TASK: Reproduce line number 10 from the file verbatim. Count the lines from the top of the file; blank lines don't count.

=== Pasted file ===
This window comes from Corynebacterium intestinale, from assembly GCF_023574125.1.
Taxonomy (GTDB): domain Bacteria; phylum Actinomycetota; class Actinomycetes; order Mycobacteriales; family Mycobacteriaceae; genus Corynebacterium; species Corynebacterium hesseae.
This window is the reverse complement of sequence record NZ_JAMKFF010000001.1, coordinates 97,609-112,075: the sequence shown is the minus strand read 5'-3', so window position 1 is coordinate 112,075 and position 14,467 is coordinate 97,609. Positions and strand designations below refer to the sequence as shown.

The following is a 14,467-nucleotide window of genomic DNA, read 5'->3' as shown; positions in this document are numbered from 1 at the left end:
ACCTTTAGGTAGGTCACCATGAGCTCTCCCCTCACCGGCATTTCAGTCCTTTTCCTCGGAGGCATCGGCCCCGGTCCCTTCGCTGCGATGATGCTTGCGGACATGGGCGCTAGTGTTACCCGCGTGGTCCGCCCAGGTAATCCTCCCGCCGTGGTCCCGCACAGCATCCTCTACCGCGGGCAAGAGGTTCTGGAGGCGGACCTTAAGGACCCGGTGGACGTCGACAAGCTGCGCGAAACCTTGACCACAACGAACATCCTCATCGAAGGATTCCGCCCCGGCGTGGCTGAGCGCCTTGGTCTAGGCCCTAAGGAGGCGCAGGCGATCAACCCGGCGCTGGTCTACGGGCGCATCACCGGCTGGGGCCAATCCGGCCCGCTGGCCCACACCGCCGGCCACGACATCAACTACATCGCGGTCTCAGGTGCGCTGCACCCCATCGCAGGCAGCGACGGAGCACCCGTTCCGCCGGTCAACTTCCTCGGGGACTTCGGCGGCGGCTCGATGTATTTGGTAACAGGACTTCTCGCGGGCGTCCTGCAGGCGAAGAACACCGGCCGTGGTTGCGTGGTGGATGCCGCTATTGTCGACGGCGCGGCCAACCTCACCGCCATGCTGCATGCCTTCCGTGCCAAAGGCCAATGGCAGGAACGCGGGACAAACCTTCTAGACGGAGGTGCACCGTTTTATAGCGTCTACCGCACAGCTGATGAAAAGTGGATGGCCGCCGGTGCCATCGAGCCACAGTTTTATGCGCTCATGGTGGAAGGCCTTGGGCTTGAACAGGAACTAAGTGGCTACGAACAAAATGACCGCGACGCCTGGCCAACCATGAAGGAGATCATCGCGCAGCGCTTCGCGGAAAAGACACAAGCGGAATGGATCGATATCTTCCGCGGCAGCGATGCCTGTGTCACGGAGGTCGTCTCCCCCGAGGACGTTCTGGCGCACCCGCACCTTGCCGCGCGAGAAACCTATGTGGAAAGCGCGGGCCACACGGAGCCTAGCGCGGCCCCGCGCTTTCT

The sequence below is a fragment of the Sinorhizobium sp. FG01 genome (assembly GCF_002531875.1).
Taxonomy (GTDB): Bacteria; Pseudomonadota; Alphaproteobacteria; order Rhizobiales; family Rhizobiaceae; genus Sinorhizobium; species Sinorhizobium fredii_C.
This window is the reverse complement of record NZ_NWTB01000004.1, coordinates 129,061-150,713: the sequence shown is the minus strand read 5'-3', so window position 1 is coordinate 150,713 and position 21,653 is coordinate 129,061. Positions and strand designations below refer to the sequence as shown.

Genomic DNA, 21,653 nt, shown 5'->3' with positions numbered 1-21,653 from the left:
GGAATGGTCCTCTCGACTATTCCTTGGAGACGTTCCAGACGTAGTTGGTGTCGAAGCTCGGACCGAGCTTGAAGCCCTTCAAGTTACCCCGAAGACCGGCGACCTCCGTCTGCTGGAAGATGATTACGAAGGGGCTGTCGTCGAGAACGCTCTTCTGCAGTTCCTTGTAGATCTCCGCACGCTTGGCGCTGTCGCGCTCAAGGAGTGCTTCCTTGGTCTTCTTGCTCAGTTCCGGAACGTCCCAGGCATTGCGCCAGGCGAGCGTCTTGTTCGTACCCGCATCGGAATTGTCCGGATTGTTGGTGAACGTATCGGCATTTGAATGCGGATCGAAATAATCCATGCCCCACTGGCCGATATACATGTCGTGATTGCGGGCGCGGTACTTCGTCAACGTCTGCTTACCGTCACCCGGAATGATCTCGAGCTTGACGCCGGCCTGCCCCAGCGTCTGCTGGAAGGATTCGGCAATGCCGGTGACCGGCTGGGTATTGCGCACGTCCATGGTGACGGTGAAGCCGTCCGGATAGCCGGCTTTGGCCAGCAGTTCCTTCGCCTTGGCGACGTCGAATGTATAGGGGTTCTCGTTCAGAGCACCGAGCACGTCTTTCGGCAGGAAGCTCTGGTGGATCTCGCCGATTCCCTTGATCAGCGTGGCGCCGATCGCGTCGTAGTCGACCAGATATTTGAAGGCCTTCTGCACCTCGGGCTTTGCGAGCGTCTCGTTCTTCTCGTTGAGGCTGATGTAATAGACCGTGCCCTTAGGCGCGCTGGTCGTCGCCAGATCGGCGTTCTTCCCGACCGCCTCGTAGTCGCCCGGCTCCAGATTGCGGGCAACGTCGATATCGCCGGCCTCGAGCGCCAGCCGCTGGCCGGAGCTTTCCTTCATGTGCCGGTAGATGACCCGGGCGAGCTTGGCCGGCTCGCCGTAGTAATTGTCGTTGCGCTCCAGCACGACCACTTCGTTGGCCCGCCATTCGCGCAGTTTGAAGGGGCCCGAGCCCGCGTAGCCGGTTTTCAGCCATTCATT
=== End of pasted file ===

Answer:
GGAATGGTCCTCTCGACTATTCCTTGGAGACGTTCCAGACGTAGTTGGTGTCGAAGCTCGGACCGAGCTTGAAGCCCTTCAAGTTACCCCGAAGACCGGCGACCTCCGTCTGCTGGAAGATGATTACGAAGGGGCTGTCGTCGAGAACGCTCTTCTGCAGTTCCTTGTAGATCTCCGCACGCTTGGCGCTGTCGCGCTCAAGGAGTGCTTCCTTGGTCTTCTTGCTCAGTTCCGGAACGTCCCAGGCATTGCGCCAGGCGAGCGTCTTGTTCGTACCCGCATCGGAATTGTCCGGATTGTTGGTGAACGTATCGGCATTTGAATGCGGATCGAAATAATCCATGCCCCACTGGCCGATATACATGTCGTGATTGCGGGCGCGGTACTTCGTCAACGTCTGCTTACCGTCACCCGGAATGATCTCGAGCTTGACGCCGGCCTGCCCCAGCGTCTGCTGGAAGGATTCGGCAATGCCGGTGACCGGCTGGGTATTGCGCACGTCCATGGTGACGGTGAAGCCGTCCGGATAGCCGGCTTTGGCCAGCAGTTCCTTCGCCTTGGCGACGTCGAATGTATAGGGGTTCTCGTTCAGAGCACCGAGCACGTCTTTCGGCAGGAAGCTCTGGTGGATCTCGCCGATTCCCTTGATCAGCGTGGCGCCGATCGCGTCGTAGTCGACCAGATATTTGAAGGCCTTCTGCACCTCGGGCTTTGCGAGCGTCTCGTTCTTCTCGTTGAGGCTGATGTAATAGACCGTGCCCTTAGGCGCGCTGGTCGTCGCCAGATCGGCGTTCTTCCCGACCGCCTCGTAGTCGCCCGGCTCCAGATTGCGGGCAACGTCGATATCGCCGGCCTCGAGCGCCAGCCGCTGGCCGGAGCTTTCCTTCATGTGCCGGTAGATGACCCGGGCGAGCTTGGCCGGCTCGCCGTAGTAATTGTCGTTGCGCTCCAGCACGACCACTTCGTTGGCCCGCCATTCGCGCAGTTTGAAGGGGCCCGAGCCCGCGTAGCCGGTTTTCAGCCATTCATT